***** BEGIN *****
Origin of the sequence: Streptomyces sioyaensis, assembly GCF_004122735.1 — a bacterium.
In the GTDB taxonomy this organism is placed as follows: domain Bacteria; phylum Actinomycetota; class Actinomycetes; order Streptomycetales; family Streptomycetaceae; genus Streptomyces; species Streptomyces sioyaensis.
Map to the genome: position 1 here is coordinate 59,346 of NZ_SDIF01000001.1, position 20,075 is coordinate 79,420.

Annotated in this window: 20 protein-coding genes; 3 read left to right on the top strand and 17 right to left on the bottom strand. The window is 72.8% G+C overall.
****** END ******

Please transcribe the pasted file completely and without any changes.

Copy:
Origin of the sequence: Streptomyces sioyaensis, assembly GCF_004122735.1 — a bacterium.
In the GTDB taxonomy this organism is placed as follows: domain Bacteria; phylum Actinomycetota; class Actinomycetes; order Streptomycetales; family Streptomycetaceae; genus Streptomyces; species Streptomyces sioyaensis.
Map to the genome: position 1 here is coordinate 59,346 of NZ_SDIF01000001.1, position 20,075 is coordinate 79,420.

Annotated in this window: 20 protein-coding genes; 3 read left to right on the top strand and 17 right to left on the bottom strand. The window is 72.8% G+C overall.